Shaky Knees is officially underway, and the Friday lineup is killing it. Sure, it’s hot and there’s a lot to see, but you tend to forget about the overwhelming nature of music festivals a few bands in.
The first thing to notice about Friday is that the music is heavy. I’m talking Baroness, The Sword and Against Me! filling out the afternoon.
Savannah-based Baroness always pulls in an impressive crowd, and today was no exception. The heavy-metal group has a massive home fan-base in Georgia. Even Shaky Knees founder Tim Sweetwood is a huge fan.
“Yeah, they’re heavy, but they’re also melodic,” said Sweetwood.” So many metal groups these days--you can’t understand what they’re saying. I’ve never been a fan of cookie monster vocals. Baroness actually gives you something to sing along to.”
For mid-afternoon bands, it can be hard to get the crowd excited; concert-goers are hot, tired, and conserving energy for the headliners later on. But that wasn’t an issue for Baroness, who easily commanded a horde of about 2,000 fans into headbanging as a collective unit.
Frontman John Baizley has a method to his stage presence. He becomes one with the crowd, grinning and dancing wildly. He doesn’t bother with the aggressive pomp that too many metal groups use to shelter their brassy exterior image.
Baizley shouts, but he doesn’t yell. That leaves hope for fans who don’t want to blow out their vocal cords while belting the lyrics. Instrumentally, Baroness is precise and clear, staying clear of overly distorted guitars and maxed out bass levels. Definitely in need of some more recognition, this band was one the underrated highlights of the afternoon.
Bloc Party (remember them?) has their own undeniably unique weirdness. They’re very mechanical and very straightforward. Their sound is eerily robotic, sounding akin to the seemingly endless churn of a train on the tracks. But they jam, and they have a good time. They’re the perfect music festival band, since the vibe they produce is singular with the one of the concert-goers basking on the grass with overpriced beer and chili-dogs.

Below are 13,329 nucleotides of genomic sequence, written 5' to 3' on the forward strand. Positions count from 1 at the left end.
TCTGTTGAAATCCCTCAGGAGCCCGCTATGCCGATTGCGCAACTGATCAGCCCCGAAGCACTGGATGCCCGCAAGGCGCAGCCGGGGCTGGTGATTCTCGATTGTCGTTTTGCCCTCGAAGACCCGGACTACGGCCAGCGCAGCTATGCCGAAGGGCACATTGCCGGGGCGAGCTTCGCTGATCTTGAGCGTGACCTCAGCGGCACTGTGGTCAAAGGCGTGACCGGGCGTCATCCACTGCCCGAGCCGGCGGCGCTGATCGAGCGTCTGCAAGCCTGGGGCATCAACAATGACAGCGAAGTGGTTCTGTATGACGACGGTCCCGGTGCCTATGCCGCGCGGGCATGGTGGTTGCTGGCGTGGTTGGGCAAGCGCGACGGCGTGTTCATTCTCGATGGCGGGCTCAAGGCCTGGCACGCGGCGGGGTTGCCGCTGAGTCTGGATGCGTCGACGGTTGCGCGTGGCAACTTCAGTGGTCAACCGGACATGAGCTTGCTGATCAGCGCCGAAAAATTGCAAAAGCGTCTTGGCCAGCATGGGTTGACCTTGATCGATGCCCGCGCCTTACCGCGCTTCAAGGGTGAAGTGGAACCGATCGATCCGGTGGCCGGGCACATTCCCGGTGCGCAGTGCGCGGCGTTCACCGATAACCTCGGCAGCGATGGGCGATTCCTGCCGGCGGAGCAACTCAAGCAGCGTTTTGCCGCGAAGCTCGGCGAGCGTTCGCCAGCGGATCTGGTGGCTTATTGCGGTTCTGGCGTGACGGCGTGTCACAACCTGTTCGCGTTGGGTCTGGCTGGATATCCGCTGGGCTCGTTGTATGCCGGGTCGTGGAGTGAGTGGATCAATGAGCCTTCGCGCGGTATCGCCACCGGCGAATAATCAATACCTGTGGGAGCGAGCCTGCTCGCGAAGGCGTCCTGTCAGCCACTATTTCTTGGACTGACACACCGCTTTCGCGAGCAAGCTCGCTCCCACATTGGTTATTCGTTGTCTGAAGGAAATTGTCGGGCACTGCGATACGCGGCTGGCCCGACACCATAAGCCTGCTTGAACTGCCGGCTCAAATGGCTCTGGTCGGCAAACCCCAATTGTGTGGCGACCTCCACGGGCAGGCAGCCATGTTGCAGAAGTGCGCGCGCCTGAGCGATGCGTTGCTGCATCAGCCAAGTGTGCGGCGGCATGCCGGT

We all know The Sword -- that beautifully tight reincarnation of Black Sabbath. Frontman John Cronise employs a sick baritone,inconspicuously borrowed from the cords of Ozzy.
This band hails from Austin, Texas, which has an unusually vibrant metal scene. One characteristic of that scene is the almighty “riff.” Guitarist Kyle Shutt is a riff master; he pulls off what could be considered an outdated technique, but with a freshness that transcends the norm. When he plays, everyone in the audience can’t help but grit their teeth and bow their heads.
Who else to follow but Against Me! Their punk sound is the only logical balance to the heaviness of The Sword. They’re not quite as refined, but like most punk bands, their energy is explosive. The crowd here is clearly the same as the one for the previous two bands, and they are wiped. But a second wind has taken over the late-afternoon Shaky Knees-goers, and nobody is complaining. Onward….
In the evening, the music got...weirder. The main band I’m thinking of is Ghost. They sport masks, makeup and cloaks to fill out what seems more like a haunted house crew. The music itself matches their spooky temperament, sticking to long creepy drones and that oh so charming talk singing that can give anyone the willies.
The Kills seem to exist for one purpose: to put a crowd on its’ toes. You won’t find any slow jams or ballads in their repertoire. Everything they do is a high-energy performance, packed with antics and banter. The frontlady, Alison Mosshart, places one leg raised on the PAs while swinging her hair wildly. Maybe they hearken back to an earlier world of stage performance, but it was a refreshing balance to the avant-garde groups from earlier in the evening.
Overall, Friday has been a solid day of music. The groups were balanced and well-spaced. Not one band came on a minute late, and there were no crowd management issues to speak of. It looks like there’s still room for more crowd, and I’m anticipating a bigger turn-out on Saturday. I think it’s safe to say Centennial Park is a fantastic spot, which surprisingly makes for an incredibly chill festival. I can confidently say I’ve become a believer in Shaky Knees.